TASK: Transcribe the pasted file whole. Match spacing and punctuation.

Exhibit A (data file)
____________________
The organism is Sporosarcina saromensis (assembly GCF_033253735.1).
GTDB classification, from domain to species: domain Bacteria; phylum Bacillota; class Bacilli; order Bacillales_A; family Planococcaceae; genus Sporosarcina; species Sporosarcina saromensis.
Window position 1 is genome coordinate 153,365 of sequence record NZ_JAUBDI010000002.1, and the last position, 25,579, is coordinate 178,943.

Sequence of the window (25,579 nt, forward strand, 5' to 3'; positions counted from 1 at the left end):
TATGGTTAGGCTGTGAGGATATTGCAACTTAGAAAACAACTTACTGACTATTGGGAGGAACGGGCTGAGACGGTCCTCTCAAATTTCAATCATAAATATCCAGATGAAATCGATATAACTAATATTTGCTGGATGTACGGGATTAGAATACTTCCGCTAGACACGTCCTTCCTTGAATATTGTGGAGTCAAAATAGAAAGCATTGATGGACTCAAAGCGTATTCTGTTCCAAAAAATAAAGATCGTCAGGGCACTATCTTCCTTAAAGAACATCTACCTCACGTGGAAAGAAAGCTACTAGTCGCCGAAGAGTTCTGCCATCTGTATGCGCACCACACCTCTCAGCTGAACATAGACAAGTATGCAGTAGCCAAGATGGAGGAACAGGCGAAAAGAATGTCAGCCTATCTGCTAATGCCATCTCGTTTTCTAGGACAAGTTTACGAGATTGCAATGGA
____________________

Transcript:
The organism is Sporosarcina saromensis (assembly GCF_033253735.1).
GTDB classification, from domain to species: domain Bacteria; phylum Bacillota; class Bacilli; order Bacillales_A; family Planococcaceae; genus Sporosarcina; species Sporosarcina saromensis.
Window position 1 is genome coordinate 153,365 of sequence record NZ_JAUBDI010000002.1, and the last position, 25,579, is coordinate 178,943.

Sequence of the window (25,579 nt, forward strand, 5' to 3'; positions counted from 1 at the left end):
TATGGTTAGGCTGTGAGGATATTGCAACTTAGAAAACAACTTACTGACTATTGGGAGGAACGGGCTGAGACGGTCCTCTCAAATTTCAATCATAAATATCCAGATGAAATCGATATAACTAATATTTGCTGGATGTACGGGATTAGAATACTTCCGCTAGACACGTCCTTCCTTGAATATTGTGGAGTCAAAATAGAAAGCATTGATGGACTCAAAGCGTATTCTGTTCCAAAAAATAAAGATCGTCAGGGCACTATCTTCCTTAAAGAACATCTACCTCACGTGGAAAGAAAGCTACTAGTCGCCGAAGAGTTCTGCCATCTGTATGCGCACCACACCTCTCAGCTGAACATAGACAAGTATGCAGTAGCCAAGATGGAGGAACAGGCGAAAAGAATGTCAGCCTATCTGCTAATGCCATCTCGTTTTCTAGGACAAGTTTACGAGATTGCAATGGA